5) Never, ever, under any circumstances, enter a bath store on the night before Mother’s Day, as you will get trampled to (near) death by shoppers who are apparently just finding out they need to buy a gift for mom.

6) Do not expect actual service in stores like Kohls.

7) Take a day off after the visit, to recuperate. I didn’t,. and was dog-tired all day yesterday.

Disturbing Appearances

The first one arrived on Sunday.
I’d been reading on the patio while eating lunch (liverwurst and cream cheese on rye, if you must know), and I needed to take a restroom break. I’d already crossed that space of floor several times over the preceeding two hours, and there had been nothing strange or dangerous about it, then. No obstacles were there to block my path, save the two dogs who are my near-constant escorts when I am home (they like to dance canine circles around my feet as I walk).
I looked down, and froze.
“Fuzzy,” I yelled. “Miss Cleo did something bad.”

I don’t know why I assumed the culprit was Cleo. Perhaps because the thing on the floor was larger than Zorro’s head? Perhaps because he’s never shown interest in any animal that wasn’t a member of the family rodentia? In any case, her usual game of “chase the birds and try not to fall in the pool” made Cleo the obvious scapegoat.

“What is it?” he asked. “Did she pee on the floor?”
“No.” Could he not hear the tremulous note in my voice?
“Did she leave presents?” (Our euphamism for more solid doggie deposits)
“Not the way you mean,” I said. “Come here. Bring the dust pan.”

And so I told him, “Miss Cleo murdered a bird.”

Except we’re not so sure she did, because the corpse formerly inhabited by the soul of a robin had no marks that pointed to being a canine chewtoy. It was, simply, dead. As if it had dropped there for no apparent reason. Neither dog showed any interest in the ex-creature.

Then last night – or early this morning – another arrival. The dessicated husk of a gecko that had been lying on the edge of the patio was deposited in the same spot. This is odd, as it was not there when Fuzzy escorted the dogs to bed after their evening consitutional, and they were not let out again til morning, at which time the object was spied. (He carried it outside to the garden).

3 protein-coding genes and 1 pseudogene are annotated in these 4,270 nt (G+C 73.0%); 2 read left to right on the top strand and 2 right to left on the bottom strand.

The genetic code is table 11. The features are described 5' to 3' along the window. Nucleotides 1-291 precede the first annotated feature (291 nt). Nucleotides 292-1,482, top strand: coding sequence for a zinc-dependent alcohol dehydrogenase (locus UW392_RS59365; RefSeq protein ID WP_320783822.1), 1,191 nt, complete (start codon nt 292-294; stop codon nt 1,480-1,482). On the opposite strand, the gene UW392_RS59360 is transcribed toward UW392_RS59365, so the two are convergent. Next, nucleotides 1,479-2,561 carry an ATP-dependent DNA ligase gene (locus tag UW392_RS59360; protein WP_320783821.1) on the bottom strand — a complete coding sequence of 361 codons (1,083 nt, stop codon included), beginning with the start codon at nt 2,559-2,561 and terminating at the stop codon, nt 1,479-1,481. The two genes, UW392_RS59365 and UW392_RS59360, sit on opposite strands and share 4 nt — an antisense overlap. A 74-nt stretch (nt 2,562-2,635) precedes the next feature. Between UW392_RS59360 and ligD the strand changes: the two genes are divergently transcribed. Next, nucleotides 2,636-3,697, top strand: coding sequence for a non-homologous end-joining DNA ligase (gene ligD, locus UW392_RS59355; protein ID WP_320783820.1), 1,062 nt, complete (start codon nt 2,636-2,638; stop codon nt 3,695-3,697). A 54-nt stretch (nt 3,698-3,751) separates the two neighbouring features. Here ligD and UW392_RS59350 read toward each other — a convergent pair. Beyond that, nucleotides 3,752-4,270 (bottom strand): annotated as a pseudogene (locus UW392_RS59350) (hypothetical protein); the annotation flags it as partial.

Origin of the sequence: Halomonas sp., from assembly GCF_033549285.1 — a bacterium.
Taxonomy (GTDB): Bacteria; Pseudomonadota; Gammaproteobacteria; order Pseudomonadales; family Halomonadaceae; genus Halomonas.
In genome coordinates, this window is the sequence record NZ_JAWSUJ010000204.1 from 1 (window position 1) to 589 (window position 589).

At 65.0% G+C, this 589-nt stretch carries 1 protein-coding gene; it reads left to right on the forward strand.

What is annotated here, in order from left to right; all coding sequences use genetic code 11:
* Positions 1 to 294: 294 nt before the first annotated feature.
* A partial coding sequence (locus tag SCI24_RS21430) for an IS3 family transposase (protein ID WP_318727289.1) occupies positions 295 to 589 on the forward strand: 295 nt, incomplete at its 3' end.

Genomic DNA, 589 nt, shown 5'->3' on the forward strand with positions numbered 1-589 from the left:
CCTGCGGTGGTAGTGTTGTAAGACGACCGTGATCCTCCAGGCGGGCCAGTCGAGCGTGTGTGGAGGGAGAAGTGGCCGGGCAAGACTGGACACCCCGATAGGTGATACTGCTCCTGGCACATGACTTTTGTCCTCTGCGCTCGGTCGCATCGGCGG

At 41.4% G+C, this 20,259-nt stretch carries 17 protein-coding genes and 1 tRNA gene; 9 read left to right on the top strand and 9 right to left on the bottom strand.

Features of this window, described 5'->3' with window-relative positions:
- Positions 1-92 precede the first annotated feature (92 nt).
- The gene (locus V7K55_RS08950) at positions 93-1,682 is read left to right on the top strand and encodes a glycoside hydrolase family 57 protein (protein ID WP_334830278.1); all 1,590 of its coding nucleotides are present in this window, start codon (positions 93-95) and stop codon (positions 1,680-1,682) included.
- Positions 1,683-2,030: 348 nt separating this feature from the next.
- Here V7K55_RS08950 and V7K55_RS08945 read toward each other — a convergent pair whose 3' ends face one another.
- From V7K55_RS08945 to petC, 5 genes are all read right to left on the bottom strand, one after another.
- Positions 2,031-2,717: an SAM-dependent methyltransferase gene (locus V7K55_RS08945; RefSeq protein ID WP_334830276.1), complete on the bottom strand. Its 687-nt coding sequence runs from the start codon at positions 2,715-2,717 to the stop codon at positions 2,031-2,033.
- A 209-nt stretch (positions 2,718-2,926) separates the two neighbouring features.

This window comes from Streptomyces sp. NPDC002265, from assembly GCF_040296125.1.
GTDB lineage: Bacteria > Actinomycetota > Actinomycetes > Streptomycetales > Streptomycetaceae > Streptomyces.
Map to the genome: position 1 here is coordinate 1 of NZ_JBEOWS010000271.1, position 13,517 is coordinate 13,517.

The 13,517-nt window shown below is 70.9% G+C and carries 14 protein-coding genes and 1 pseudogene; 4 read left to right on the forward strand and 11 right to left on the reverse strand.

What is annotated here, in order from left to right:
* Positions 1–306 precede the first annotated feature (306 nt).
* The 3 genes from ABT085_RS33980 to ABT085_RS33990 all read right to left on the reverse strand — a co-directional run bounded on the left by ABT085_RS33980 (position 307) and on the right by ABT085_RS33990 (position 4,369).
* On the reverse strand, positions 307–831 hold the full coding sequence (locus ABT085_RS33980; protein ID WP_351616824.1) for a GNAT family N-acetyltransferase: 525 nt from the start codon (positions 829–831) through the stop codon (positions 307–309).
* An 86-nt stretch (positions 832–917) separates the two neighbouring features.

I told Fuzzy we must have a feline poltergeist, as I know Cleo isn’t fast enough to catch a gecko.

What the Oracle Says About Me.


Personality type: High Maintenance

You pride yourself on being assertive and direct; everyone else thinks you’re bossy and arrogant. You’re constantly running your mouth about topics that only you would find interesting. Your capacity for wasting other people’s time is limitless. Your friends find you intolerable, that’s why they’re plotting to kill you.

Also drinks: Water. Bottled, chilled, with four ice cubes, a twist of lemon, in a crystal glass.
Can also be found at: Trendy martini bars

Drink entered: Triple venti no vanilla extra caramel caramel macchiato.

Dallandra @ Open Diary made me do this. YOU can try it here.

(And the scary thing is, this is true…sometimes.)


I hated dusting that dresser. It was an intricate task of moving the trays onto the rolltop desk in the corner, dusting the back part of the dresser, moving the trays back, dusting the front, and then dusting the scrollwork of the mirror frame.

That mirror held many mysteries. So old that the corners had blackened, it seemed to reflect what people should look like, more than what they did. In that mirror, my grandmother’s olive skin was that of a girl, not an elderly woman, and her wrinkles softened to smile lines. Her eyes seemed to sparkle more, when we stood side by side in front of it, and she’d pick up various items, and tell me their stories.

About once a summer, we dove into the bottom drawer, where she kept the jewelry that was out of season (out of favor, we joked behind her back) or too fragile to wear – a cameo pin from Italy, worn by her grandmother, a necklace made of polished nuggets of lava and shells from Hawaii, a circle pin, leftover from when circle pins were trendy, a silver box full of old foreign coins, emptied from my grandfather’s pockets when he’d come home from his last tour of duty, and love letters he’d written over the years – including a series which included detailed instructions (never followed) on how to draw plants.

My favorite trinket from the bottom of the drawer, though, was a slighly pink crystal necklace and matching earrings. Allowed to try it on, I would prance around my grandmother’s bedroom acting the part of a princess, and practicing my regal wave (touch the crystals, lift my hand and gesture as if screwing in a lightbulb), and my best curtsey. My grandmother would watch me, smiling fondly, and commenting on how the stones sparkled in the light coming in the window.

“How it shines,” she said.

Sometimes I wonder if she meant something other than the crystal.